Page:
Then cooking the food, is quick and easy. If you buy a steak, you cook that and eat it. 5 minutes and done. I have always eaten steak, but I would also have had to cook a jacket potato or chips, steam some veg or whatever. This was the “normal” way to do things. Now I see that I was just filling up on food that was less nutritionally dense than the steak. I do not crave or miss any “normal” foods, this is because my body is thanking me for feeding it what it needs. Even when I go out for a meal, as I have mentioned. I will look for the meal that has the most beef in it, I will not order a pizza or lasagna just because I have the opportunity to eat them. This is one of the things that leads me to believe this diet is sustainable, the more meat I eat, the more I only want to eat meat. My body and mind are not seeking variation.

Keto was good for weight loss, but Carnivore is next level. It is incredible. I believe it is a human appropriate diet. As such when you eat in this way, you end up naturally and quickly dropping to whatever your natural weight is. The general consensus of this is the weight you were if you were a healthy 21 year old. I hover around 173 pounds (12 stone 5 pounds). This is 2 pounds heavier than when I was 21, however, I am carrying more muscle than I was then. If I factored that in, I would probably be the weight I was when I was 18.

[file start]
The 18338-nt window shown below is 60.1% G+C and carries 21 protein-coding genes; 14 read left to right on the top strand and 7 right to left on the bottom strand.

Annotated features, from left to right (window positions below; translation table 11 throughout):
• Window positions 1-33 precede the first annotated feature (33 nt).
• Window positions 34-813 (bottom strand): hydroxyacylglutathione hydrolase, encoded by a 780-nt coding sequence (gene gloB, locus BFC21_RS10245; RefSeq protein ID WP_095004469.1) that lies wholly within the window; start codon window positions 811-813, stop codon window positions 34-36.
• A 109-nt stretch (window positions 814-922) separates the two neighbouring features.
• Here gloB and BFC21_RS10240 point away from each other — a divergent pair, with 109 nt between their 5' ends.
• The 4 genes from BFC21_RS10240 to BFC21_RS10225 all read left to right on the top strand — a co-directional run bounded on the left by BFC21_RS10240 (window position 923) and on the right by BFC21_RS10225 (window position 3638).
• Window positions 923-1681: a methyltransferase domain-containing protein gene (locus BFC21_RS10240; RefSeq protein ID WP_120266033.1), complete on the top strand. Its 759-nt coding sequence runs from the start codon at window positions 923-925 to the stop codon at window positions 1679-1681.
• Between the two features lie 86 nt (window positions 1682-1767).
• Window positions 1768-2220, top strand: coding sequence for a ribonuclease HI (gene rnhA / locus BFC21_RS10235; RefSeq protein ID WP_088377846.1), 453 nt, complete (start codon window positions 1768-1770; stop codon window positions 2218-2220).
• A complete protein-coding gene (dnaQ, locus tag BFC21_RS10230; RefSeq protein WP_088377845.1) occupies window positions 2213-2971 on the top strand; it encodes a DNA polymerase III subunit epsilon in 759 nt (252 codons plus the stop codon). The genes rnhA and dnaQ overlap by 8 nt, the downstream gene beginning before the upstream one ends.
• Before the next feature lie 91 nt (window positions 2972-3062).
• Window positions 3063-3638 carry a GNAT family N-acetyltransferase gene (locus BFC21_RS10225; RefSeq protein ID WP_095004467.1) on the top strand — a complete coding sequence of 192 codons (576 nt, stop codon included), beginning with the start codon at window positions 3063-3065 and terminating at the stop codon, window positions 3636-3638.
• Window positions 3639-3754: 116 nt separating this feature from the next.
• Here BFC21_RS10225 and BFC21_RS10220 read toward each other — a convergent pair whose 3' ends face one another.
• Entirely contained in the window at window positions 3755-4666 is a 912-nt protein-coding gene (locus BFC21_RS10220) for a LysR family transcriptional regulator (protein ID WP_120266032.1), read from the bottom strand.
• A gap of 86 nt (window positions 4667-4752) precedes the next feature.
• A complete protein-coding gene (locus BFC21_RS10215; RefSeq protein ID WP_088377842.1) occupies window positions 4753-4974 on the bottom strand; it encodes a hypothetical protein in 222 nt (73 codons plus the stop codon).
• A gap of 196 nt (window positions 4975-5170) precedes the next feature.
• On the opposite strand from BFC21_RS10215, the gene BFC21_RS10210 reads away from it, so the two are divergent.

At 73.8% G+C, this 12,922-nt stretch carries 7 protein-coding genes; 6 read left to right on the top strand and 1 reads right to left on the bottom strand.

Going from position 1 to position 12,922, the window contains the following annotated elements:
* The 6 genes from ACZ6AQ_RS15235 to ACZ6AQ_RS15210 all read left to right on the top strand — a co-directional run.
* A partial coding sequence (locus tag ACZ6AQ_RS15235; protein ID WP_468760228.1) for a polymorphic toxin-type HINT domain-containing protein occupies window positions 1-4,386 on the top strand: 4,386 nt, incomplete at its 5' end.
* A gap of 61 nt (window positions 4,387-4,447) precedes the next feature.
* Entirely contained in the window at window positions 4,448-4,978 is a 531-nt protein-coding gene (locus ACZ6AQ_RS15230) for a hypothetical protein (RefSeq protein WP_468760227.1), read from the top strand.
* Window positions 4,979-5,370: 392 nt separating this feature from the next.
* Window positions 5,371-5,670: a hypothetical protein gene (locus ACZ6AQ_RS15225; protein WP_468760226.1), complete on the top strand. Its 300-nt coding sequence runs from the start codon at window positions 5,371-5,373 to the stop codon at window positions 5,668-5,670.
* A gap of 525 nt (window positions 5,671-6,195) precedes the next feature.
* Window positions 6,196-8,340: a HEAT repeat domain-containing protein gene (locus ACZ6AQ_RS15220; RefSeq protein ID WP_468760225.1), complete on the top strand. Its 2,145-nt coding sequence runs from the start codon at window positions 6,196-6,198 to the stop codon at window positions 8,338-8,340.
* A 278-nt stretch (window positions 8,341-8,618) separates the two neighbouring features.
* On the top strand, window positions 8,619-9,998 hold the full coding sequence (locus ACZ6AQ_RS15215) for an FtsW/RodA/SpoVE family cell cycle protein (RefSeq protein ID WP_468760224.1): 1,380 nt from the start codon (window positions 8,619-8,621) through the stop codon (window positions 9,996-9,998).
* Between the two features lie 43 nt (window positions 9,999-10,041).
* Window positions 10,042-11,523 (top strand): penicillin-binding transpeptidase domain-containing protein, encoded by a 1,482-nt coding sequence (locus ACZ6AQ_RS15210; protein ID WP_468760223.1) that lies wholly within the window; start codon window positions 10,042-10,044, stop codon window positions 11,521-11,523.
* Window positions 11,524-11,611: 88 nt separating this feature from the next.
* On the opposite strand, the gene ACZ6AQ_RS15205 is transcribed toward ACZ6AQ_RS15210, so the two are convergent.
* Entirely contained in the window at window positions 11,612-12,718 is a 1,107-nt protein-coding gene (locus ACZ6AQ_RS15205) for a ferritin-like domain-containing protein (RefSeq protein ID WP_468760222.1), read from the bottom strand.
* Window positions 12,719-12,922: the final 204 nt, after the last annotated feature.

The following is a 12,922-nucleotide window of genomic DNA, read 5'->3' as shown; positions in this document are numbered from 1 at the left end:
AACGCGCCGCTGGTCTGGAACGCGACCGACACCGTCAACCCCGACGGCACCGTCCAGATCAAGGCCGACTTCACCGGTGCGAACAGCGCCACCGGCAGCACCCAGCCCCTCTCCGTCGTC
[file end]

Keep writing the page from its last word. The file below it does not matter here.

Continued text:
The vanity side of Carnivore is very important. It seems like it is a silly thing to chase. However, vanity breeds confidence and confidence bleeds into the rest of your life. Life is too short to try and mix and match your clothes to try and hide your body shape. When you get out of the way of your own body, feed it the essential amino acids and fats it needs, the body responds extremely quickly, it is truly amazing.

The biggest thing that happened was 10 years worth of mild arthritis in my ankles disappeared in 2 weeks on Carnivore. That blew my mind. Keto didn’t have any impact on this. So my arthritis has something to do with the plants I was eating. That is undeniable.